Functional diversity of the Australian flora: strong links to species richness and climate

Samuel C. Andrew*, Karel Mokany, Daniel S. Falster, Elizabeth Wenk, Ian J. Wright, Cory Merow, Vanessa Adams, Rachael V. Gallagher

*Corresponding author for this work

Research output: Contribution to journalArticlepeer-review

Abstract

Questions: The taxonomic and functional composition of plant communities captures different dimensions of diversity. Functional diversity (FD) — as calculated from species traits — typically increases with species richness in communities and is expected to be higher in less extreme environments, where a broader range of functional strategies can persist. Further, woody and herbaceous plant families may contribute disproportionately to FD in different bioregions. To build an understanding of these questions using Australia as a case study, we aimed to quantify how FD varies: (a) with species richness, (b) with climate, and (c) between major plant families representing different growth forms. 

Location: Australia. 

Methods: Data on species distribution and functional traits for 14,003 species were combined and FD approximated using hypervolumes (i.e. multidimensional species assemblage trait niche) based on three traits key to understanding plant ecological strategies: leaf size, seed mass and adult height. Plant assemblage hypervolumes were calculated including all species with suitable habitat in each 10 × 10 km grid cell across Australia, and in each of 85 bioregions. Within bioregions FD was also calculated separately for a suite of largely woody and herbaceous plant families. Relationships between FD, species richness and climate were explored.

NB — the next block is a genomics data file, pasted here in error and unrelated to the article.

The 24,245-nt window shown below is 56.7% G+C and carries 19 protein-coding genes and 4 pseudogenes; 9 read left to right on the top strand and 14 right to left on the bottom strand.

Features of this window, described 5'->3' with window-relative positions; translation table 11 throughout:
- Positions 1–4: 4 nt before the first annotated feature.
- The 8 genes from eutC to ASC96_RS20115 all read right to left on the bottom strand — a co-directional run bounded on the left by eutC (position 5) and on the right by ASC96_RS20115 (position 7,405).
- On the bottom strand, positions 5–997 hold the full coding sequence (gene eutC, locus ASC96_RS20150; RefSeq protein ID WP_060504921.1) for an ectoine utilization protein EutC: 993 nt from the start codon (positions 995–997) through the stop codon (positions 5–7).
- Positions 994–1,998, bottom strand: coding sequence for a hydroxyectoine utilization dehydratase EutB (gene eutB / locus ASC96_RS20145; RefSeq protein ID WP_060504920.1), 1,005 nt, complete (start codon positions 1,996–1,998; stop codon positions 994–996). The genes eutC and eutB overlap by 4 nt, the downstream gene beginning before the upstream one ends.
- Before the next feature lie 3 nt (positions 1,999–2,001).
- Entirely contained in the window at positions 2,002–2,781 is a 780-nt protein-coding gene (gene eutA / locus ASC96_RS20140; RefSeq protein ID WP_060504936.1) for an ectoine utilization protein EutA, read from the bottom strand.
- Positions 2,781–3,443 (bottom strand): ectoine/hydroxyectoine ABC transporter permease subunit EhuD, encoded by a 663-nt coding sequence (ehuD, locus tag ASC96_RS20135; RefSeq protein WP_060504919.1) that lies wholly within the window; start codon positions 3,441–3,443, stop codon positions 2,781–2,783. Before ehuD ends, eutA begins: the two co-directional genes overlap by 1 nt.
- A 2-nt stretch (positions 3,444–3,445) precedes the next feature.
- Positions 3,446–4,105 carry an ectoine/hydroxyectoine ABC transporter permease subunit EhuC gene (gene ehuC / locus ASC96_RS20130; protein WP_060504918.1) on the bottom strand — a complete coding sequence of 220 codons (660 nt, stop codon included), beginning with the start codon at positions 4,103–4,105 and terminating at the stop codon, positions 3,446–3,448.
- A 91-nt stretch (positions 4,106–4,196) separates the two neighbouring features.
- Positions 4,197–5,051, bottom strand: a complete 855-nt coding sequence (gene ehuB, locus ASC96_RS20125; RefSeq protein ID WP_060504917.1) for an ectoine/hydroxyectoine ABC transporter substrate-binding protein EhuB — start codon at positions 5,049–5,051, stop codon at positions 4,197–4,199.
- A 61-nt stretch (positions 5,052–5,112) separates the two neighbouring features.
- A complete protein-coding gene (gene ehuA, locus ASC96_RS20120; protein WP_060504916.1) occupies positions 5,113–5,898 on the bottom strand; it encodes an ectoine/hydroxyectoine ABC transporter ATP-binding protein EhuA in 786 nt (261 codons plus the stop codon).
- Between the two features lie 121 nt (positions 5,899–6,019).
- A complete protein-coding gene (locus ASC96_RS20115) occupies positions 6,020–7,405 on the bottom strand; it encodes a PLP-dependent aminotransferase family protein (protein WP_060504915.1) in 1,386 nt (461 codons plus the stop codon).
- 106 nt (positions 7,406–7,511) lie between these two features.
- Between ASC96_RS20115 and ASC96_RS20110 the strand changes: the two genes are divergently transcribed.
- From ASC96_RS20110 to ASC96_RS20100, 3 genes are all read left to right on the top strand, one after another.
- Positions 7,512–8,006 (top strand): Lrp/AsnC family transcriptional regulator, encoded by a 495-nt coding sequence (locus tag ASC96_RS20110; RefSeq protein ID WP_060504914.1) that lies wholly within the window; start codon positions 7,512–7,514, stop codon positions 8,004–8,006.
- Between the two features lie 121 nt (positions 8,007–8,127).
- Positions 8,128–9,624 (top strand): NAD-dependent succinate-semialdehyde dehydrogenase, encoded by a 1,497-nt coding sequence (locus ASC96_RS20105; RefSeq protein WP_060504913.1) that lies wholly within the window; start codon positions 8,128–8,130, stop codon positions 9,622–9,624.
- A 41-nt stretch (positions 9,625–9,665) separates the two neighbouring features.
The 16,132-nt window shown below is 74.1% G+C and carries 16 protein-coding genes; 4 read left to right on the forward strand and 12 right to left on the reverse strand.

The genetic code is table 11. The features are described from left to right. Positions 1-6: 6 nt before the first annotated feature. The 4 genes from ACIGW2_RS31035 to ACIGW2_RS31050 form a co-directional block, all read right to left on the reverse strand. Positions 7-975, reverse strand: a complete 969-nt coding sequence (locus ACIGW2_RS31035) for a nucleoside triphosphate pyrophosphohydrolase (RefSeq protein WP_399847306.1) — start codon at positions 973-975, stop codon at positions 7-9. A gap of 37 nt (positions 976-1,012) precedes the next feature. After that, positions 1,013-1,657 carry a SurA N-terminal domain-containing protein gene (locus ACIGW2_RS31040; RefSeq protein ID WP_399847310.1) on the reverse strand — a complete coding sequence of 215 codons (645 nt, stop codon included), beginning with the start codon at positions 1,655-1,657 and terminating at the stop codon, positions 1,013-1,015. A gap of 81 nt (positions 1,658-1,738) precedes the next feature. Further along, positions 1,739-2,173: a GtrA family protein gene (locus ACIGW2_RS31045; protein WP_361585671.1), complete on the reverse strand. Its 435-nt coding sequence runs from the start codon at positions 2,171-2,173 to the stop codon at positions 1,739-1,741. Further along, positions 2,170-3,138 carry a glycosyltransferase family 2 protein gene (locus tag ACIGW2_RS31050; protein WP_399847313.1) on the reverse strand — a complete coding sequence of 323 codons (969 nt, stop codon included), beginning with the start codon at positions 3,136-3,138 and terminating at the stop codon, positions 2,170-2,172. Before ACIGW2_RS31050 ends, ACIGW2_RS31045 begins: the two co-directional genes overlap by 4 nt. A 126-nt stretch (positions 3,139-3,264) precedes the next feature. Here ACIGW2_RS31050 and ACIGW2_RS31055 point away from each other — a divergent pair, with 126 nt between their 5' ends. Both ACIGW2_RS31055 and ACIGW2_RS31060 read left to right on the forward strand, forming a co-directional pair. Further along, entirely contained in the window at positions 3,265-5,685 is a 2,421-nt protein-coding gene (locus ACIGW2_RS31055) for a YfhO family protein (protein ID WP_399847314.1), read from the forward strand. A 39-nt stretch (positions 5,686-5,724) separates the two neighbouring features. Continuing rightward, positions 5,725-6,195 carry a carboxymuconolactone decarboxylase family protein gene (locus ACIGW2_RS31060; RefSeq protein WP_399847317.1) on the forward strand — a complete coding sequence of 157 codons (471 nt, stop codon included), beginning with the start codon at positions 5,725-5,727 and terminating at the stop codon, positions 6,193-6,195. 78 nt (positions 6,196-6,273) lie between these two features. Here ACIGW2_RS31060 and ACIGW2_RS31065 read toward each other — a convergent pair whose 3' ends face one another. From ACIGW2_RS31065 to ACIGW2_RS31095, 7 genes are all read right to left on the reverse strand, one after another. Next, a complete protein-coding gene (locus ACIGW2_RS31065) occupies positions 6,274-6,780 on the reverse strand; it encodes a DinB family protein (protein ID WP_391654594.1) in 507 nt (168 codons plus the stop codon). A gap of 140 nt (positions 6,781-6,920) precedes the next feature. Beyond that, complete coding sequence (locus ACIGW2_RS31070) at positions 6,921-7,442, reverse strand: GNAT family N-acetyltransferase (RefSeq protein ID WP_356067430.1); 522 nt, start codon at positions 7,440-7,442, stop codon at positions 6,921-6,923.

Results: As predicted, FD was positively related to species richness and annual precipitation, and negatively related to summer maximum temperature, both in analyses of 10 km × 10 km grid cells and of bioregions (all p < 0.005). However, FD was lowest at intermediate winter minimum temperatures. Patterns identified in families representing different growth forms varied to those observed for all species analysed together. 

Conclusions: Strong links between FD and climate could mean significant shifts in the FD of ecosystems with climate change. Monitoring changes in FD and associated ecosystem functions requires a detailed understanding of FD, which we begin to develop in this study.

Original languageEnglish
Article numbere13018
Pages (from-to)1-14
Number of pages14
JournalJournal of Vegetation Science
Volume32
Issue number2
DOIs
Publication statusPublished - Mar 2021

Keywords

  • Hutchinson's niche
  • hypervolume
  • macroecology
  • plant diversity
  • species traits

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